conjunctions by Mrinal Kalita


Art by Ramkinkar Baij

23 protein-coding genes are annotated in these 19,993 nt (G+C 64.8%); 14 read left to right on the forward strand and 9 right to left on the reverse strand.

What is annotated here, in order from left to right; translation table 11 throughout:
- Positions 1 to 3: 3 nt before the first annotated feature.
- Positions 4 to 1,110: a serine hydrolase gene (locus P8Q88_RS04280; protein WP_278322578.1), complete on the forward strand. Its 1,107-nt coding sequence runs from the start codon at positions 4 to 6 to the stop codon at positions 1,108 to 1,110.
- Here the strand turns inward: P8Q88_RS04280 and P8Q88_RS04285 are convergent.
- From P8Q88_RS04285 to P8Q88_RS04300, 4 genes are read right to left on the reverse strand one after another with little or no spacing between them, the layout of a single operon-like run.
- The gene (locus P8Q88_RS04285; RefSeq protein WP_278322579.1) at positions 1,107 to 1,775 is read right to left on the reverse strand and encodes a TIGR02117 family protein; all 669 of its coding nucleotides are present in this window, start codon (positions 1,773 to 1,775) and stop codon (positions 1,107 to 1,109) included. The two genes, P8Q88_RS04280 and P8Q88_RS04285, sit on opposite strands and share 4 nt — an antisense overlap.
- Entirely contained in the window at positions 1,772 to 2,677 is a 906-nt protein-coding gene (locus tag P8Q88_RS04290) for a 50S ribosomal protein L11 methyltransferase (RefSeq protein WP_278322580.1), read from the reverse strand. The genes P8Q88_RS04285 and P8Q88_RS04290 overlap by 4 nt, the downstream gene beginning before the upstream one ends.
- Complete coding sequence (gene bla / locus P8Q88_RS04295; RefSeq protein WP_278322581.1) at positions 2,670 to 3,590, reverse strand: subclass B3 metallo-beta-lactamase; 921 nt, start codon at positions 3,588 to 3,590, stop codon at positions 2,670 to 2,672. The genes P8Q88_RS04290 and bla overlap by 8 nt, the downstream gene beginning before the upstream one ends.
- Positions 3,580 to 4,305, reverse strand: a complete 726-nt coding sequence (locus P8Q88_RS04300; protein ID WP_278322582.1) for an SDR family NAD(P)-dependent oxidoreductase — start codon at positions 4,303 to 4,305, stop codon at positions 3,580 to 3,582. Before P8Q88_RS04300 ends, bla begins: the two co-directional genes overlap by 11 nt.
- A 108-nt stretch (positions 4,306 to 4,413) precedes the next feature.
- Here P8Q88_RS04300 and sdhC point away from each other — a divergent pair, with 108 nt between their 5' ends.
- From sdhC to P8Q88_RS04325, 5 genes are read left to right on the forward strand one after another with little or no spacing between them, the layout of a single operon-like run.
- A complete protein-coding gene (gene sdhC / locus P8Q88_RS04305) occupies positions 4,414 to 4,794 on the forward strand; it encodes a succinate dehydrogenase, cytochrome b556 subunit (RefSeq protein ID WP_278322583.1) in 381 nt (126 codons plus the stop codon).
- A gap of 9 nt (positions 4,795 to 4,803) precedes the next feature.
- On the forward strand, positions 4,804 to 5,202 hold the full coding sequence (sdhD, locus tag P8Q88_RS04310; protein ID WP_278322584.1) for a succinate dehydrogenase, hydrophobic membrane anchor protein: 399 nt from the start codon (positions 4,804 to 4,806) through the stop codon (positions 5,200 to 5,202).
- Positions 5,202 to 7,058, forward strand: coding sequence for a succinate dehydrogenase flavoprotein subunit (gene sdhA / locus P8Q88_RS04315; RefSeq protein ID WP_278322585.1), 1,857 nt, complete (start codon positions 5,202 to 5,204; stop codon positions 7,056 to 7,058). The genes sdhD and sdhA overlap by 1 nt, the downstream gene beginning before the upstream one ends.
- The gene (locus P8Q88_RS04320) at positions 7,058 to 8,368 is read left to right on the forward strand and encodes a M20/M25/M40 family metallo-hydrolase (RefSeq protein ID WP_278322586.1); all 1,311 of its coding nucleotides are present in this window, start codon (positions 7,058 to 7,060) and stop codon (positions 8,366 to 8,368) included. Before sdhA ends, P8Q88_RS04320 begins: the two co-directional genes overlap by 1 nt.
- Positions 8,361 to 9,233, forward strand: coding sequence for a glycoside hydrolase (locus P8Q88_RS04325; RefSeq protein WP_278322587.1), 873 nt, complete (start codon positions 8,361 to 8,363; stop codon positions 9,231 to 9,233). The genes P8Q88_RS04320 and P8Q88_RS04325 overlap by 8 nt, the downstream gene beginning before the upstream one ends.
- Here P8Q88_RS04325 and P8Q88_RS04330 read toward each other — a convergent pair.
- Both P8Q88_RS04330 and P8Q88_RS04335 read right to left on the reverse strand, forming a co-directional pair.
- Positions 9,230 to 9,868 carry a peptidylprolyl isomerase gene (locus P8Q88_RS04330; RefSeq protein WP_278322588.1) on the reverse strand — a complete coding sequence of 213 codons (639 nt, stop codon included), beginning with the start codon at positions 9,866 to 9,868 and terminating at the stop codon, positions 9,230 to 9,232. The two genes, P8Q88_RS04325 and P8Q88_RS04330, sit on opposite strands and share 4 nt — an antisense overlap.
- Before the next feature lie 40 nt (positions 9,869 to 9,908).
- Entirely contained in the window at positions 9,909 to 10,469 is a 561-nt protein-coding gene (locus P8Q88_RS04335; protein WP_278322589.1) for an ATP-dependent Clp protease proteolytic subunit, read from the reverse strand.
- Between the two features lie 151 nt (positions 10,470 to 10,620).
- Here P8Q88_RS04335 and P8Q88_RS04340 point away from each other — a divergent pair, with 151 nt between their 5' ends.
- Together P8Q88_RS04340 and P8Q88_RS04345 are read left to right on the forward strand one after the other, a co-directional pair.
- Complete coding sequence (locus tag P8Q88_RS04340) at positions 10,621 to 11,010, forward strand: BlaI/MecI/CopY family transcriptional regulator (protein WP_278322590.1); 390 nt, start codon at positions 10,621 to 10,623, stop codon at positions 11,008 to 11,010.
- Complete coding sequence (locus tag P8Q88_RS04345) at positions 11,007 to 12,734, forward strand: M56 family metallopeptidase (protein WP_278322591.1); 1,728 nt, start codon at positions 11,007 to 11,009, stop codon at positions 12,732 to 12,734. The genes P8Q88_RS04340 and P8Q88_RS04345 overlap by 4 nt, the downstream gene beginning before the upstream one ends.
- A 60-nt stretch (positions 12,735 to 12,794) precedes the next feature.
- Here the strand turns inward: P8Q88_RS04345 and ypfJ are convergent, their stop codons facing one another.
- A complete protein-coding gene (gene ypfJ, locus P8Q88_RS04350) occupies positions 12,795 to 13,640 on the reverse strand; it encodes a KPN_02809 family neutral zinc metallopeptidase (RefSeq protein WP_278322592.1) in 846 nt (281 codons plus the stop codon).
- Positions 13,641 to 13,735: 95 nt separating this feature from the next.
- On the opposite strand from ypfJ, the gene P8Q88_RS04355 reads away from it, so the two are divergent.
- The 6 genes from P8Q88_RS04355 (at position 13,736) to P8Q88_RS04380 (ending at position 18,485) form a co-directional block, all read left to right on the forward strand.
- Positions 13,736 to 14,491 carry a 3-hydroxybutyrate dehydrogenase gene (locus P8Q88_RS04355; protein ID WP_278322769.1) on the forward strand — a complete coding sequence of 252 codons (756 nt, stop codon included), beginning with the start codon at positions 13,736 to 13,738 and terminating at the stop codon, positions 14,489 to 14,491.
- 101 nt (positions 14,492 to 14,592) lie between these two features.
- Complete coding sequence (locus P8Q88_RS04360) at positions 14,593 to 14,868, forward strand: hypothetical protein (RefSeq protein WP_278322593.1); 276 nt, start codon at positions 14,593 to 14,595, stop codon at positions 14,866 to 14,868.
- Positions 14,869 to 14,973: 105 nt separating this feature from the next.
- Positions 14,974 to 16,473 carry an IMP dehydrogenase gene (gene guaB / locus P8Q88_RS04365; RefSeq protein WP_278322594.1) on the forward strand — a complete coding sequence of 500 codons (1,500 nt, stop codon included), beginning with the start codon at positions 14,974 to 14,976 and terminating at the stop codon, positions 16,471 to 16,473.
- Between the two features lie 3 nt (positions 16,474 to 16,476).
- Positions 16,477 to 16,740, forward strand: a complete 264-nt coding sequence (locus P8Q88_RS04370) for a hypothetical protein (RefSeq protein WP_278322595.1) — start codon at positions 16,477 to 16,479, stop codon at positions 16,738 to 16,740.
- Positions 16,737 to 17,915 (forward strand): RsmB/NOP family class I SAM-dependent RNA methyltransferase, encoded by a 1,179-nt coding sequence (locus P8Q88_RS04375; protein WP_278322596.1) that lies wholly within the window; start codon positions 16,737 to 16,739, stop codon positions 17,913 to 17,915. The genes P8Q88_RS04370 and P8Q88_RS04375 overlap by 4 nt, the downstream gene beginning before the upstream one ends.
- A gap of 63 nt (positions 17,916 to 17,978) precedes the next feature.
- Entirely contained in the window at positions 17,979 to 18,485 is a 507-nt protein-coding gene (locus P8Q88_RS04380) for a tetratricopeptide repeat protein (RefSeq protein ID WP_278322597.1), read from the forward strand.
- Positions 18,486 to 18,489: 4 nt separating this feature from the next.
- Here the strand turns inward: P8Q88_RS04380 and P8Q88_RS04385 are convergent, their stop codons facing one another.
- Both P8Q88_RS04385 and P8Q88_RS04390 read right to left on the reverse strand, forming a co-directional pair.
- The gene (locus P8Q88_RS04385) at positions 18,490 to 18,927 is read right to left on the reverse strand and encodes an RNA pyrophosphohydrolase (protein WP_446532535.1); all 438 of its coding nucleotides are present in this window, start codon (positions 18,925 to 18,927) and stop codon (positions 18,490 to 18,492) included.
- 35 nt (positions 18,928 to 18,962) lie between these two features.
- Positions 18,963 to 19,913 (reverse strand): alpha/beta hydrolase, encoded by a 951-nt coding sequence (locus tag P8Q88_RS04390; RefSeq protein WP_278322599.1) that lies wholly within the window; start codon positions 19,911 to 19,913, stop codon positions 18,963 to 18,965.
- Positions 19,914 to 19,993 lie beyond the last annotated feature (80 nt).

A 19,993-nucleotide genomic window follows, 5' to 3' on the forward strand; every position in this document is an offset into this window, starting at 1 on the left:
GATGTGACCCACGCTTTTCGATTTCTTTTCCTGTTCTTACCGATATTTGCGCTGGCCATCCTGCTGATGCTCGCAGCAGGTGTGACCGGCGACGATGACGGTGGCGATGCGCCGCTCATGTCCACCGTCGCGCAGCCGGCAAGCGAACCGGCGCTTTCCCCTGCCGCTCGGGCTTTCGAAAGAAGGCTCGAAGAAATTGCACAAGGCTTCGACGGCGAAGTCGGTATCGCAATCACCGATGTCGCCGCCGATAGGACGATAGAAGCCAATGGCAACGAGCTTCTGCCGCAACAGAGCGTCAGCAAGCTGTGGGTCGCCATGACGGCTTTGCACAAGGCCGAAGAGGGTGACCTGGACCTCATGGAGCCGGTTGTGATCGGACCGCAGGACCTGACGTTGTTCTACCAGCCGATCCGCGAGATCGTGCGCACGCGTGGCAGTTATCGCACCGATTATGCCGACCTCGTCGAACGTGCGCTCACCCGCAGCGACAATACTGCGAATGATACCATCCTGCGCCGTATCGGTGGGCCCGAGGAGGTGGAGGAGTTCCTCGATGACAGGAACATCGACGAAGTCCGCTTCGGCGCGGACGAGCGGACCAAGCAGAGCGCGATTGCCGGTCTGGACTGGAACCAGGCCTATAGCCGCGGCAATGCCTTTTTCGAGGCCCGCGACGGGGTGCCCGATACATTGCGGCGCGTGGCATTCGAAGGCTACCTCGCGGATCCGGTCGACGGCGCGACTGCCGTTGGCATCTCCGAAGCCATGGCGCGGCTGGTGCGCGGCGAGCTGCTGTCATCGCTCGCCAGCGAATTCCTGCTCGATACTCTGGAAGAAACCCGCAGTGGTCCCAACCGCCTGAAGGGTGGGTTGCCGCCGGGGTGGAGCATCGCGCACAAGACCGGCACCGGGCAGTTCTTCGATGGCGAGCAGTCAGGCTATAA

In my old city, the 72 year old sweeper whom I like to address as Rahim Sahab is performing his duties so he can quietly recline to his makeshift lodging at the end of the day, located at the foot of one of the rare willow trees found in my city, where he also nestles a stray dog so he can have someone to come back to, but most times, he does not recognize the forest track back to his tree, so he remembers the last road bend that he must get off from by the milepost that says Guwahati is 87 kilometres away (most times, I also like to imagine that that is where he comes from and that maybe he has a little daughter waiting for his return) the next morning, Rahim Sahab continues his routine and the stiff edges of his broom scratch against the tar of city streets to wake the IT intern newly renting a single room at Laitumkhrah, and he has remembered how this sweeper almost always arrives at 8 A.M. everyday and it is time for him to have his morning smoke, at the cigarette shop, he learns the air of my city and remembers it as his mother’s cold eyes— six months later, the intern carries Rahim Sahab to another city only as an odd memory and watches it slowly decompose every morning that he is woken up without the sound of footsteps and stiff edges of a broom to tell him it is 8 A.M. In the single room that the intern vacated in Laitumkhrah, he left behind the red semi-transparent ashtray that the new resident now discovers on the window sill, and uses as her own— every morning, at 8 A.M. she is almost always awoken by a stray dog howling and remembers it is time for her morning smoke, at the cigarette shop, she learns the air of my city and remembers it as seasons dying in her backyard as if hoping to be eulogized— she returns to her room, fleshes out her imagination and begins to paint, starting from the backdrop travelling inwards to the last detail of ash in the cigarette burning between fingers of what she thinks the last resident would look like smoking; later, she laughs at herself for painting an absence she has never encountered It is January when I return to my city and the willow tree across the milepost that says Shillong is 13 kilometres away has now been cut down, but I imagine Rahim Sahab has finally gone back to his daughter except the dog he once nestled looks like every street dog now and without Rahim Sahab, he does not exist anymore— at the cigarette shop, a madwoman tells me she wants to paint me holding a cigarette I say, if only I can write a poem about you, and at this moment, I learn the air of my city and remember it as the place where memory comes to die

 
 

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